CHARLOTTE, NC — Dueling narratives over the strike that killed Qassem Soleimani. The White House, defending the strike against Iran’s top military leader, while democrats question whether there was actually an “imminent threat.”

Also, thousands of demonstrators continue to protest the Iranian government, after officials admitted the country mistakenly shot down a Ukrainian passenger jet.

Click above for more with WCCB Charlotte political contributor Mary C. Curtis.

When science fiction becomes environmental fact, it might be time to worryen

OPINION — How did you spend your holiday? If you’re like me, one guilty pleasure was devouring TV marathons, designed to offer relief from the stresses of the season. Reliable favorites include back-to-back episodes of “The Twilight Zone” and, on Turner Classic Movies, one whole day devoted to science fiction, imaginings both cautionary and consoling of what the future holds for our world.

But usual escapes didn’t quite work this year, not when fact is scarier than anything “Twilight Zone” creator Rod Serling might have dreamed up, though the serious Serling who introduced each episode of his iconic series, all furrowed brow and cigarette in hand, did signal he suspected what was coming if mankind didn’t shape up.

Hint: Mankind did not listen to that sober sage.

The Politics of War: What’s Next in The U.S.-Iran Conflict

CHARLOTTE, NC — The pentagon says Iran has retaliated against the United States for killing their top military commander. Political contributor Mary C. Curtis discusses what’s next.

POLITICAL WRAP: What’s Next for the U.S. and Iran?

CHARLOTTE, N.C. –  President Trump is informing members of Congress about potential action against Iran, via tweet. Trump has already said the U.S. has targeted 52 Iranian sites for attack should the country strike “Any Americans, or American Assets” in retaliation for the strike that killed Qasem Soleimani.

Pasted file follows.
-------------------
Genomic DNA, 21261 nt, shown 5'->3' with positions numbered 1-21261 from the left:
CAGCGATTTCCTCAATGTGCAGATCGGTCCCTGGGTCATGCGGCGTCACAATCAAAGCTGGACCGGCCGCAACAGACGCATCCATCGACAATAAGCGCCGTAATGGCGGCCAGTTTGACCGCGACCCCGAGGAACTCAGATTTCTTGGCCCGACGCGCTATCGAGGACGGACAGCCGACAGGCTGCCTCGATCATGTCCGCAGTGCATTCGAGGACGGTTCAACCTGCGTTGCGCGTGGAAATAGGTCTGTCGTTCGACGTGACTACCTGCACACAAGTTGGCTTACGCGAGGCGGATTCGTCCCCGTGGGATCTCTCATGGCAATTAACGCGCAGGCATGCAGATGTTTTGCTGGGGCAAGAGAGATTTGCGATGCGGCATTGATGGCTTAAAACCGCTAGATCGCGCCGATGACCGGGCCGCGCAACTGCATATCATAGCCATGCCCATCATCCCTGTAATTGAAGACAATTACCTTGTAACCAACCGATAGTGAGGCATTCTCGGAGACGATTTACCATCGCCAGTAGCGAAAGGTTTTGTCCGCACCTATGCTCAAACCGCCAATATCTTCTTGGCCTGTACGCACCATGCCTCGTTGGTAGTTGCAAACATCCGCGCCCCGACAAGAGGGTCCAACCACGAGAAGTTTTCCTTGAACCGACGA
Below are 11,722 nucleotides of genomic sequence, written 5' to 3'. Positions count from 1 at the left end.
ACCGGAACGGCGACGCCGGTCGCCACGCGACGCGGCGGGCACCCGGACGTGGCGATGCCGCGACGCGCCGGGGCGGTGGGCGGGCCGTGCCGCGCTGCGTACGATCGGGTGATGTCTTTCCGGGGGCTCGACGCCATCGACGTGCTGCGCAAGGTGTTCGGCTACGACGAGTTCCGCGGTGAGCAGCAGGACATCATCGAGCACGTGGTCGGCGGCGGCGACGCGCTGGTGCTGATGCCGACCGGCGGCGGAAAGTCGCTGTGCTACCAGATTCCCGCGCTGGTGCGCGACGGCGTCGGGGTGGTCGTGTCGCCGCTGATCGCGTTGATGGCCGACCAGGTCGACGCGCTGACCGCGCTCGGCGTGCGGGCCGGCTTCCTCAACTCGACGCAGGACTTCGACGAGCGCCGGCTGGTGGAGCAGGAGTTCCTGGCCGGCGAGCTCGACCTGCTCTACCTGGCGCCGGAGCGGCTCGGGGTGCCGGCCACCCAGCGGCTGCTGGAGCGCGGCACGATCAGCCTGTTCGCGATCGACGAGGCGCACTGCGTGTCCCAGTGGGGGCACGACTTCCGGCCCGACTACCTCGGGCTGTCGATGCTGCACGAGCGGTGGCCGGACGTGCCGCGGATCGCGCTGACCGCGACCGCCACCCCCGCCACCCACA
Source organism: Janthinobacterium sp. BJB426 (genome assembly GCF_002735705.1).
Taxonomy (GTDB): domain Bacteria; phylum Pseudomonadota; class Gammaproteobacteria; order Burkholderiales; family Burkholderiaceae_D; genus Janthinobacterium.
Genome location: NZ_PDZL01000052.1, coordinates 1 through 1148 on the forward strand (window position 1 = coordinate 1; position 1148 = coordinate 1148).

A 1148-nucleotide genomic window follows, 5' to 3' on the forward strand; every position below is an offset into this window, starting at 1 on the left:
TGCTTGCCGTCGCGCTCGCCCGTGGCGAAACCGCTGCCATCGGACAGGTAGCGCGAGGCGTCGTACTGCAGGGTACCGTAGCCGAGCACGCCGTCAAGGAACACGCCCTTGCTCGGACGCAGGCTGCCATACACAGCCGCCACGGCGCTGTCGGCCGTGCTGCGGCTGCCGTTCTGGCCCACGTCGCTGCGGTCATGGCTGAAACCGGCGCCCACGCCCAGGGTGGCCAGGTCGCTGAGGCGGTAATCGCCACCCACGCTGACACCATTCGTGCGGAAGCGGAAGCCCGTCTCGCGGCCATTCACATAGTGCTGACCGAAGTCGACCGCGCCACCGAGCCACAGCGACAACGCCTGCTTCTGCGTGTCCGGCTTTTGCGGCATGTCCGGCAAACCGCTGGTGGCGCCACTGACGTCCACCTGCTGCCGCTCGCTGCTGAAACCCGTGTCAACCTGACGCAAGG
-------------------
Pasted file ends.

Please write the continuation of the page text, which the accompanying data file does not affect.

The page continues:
North Carolina Absentee & Voter ID Law

CHARLOTTE, NC — The new year brings new laws political contributor Mary C. Curtis discusses the new North Carolina absentee and voter ID law changes.

The Heat: US President Trump Impeached

For only the third time in American history, a president of the United States has been impeached by the U.S. House of Representatives. The partisan vote, with no Republicans voting to impeach President Trump, now sets up a trial in the U.S. Senate that will determine if he can remain in office. Speaker of the House Nancy Pelosi made the case on Wednesday, calling the president’s actions reckless.

But Republicans in Congress have denounced the Democrats impeachment action saying there was no merit to the two charges —abuse of power and obstruction of Congress.

To discuss all of this: Leonard Steinhorn is a political analyst and professor of Communication and History at American University. Nate Lerner heads “Build the Wave,” a progressive grassroots political organization. Frank Buckley is Foundation Professor at George Mason University’s Scalia School of Law. Mary C. Curtis is a columnist for Roll Call and an NPR contributor.